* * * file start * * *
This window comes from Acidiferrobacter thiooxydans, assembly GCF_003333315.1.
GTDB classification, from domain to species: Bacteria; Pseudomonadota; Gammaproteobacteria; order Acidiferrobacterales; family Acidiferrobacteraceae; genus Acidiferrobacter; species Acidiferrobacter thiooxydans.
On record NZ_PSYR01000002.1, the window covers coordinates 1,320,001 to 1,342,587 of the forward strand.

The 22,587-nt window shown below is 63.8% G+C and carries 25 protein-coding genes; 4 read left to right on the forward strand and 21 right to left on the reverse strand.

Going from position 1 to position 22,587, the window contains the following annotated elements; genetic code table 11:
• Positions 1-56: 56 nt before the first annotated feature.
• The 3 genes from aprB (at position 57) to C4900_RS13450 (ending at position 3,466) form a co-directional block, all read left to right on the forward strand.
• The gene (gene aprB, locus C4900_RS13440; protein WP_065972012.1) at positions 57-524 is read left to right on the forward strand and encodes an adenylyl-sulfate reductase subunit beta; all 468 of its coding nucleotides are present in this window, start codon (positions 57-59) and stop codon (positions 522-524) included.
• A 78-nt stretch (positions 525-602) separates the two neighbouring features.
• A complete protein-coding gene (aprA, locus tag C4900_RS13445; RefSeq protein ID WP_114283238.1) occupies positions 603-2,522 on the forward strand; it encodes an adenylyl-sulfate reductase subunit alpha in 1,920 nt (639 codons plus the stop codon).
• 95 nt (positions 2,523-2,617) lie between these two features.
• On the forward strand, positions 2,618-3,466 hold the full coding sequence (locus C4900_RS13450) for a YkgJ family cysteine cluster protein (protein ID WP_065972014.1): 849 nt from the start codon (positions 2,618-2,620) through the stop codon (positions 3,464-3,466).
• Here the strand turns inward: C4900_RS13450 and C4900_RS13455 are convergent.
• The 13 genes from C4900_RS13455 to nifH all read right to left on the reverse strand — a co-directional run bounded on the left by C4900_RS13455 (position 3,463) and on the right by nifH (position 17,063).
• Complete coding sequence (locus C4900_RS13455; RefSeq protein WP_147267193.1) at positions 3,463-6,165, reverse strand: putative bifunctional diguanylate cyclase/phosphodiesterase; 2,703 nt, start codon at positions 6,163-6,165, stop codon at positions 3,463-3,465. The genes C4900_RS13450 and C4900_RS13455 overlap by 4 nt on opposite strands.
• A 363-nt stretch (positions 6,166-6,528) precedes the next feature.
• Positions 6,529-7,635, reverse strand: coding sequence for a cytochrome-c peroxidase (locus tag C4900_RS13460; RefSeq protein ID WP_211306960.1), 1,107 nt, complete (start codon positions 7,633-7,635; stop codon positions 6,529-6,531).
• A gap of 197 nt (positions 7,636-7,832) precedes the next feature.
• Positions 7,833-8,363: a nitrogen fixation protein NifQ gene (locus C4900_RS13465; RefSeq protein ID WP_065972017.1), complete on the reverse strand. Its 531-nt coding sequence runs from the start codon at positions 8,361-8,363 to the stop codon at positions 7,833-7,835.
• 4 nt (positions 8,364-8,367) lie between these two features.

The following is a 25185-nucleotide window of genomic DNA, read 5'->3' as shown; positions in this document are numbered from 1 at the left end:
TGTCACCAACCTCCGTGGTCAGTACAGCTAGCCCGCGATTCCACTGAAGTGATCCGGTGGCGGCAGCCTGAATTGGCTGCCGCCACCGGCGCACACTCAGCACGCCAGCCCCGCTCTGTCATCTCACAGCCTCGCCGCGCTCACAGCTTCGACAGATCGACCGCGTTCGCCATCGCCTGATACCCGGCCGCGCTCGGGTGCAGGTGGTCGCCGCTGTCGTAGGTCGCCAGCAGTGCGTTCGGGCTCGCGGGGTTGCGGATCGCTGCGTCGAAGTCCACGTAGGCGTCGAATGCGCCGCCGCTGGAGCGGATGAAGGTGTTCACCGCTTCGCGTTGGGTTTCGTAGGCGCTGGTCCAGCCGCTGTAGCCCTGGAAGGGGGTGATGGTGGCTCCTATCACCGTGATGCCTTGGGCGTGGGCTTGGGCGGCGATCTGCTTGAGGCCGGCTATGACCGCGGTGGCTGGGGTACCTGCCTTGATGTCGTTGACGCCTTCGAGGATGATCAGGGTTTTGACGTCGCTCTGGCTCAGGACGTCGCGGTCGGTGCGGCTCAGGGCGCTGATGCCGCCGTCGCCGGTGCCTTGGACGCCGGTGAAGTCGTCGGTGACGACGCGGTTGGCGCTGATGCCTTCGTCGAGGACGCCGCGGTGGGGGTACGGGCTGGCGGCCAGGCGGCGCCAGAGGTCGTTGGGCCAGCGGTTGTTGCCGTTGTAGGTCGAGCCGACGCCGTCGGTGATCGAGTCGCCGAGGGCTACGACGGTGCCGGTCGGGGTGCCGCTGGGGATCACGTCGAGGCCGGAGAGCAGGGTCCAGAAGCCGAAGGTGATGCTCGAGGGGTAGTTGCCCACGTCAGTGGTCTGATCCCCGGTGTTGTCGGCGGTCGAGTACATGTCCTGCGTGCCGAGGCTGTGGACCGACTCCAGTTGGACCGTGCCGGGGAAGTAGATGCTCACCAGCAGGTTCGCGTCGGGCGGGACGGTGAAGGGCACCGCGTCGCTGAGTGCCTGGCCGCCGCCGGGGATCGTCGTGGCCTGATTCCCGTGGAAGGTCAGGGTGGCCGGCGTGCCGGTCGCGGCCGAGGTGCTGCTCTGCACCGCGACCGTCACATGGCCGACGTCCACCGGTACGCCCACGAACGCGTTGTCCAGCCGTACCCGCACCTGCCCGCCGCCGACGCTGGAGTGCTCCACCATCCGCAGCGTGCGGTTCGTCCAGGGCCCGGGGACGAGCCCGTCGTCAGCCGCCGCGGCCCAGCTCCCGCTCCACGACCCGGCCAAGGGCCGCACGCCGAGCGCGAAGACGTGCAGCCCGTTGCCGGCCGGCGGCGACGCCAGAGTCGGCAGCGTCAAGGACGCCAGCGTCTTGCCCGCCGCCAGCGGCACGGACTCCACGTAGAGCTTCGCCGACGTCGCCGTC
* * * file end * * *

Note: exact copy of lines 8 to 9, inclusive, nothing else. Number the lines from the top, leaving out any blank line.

• The gene (gene aprB, locus C4900_RS13440; protein WP_065972012.1) at positions 57-524 is read left to right on the forward strand and encodes an adenylyl-sulfate reductase subunit beta; all 468 of its coding nucleotides are present in this window, start codon (positions 57-59) and stop codon (positions 522-524) included.
• A 78-nt stretch (positions 525-602) separates the two neighbouring features.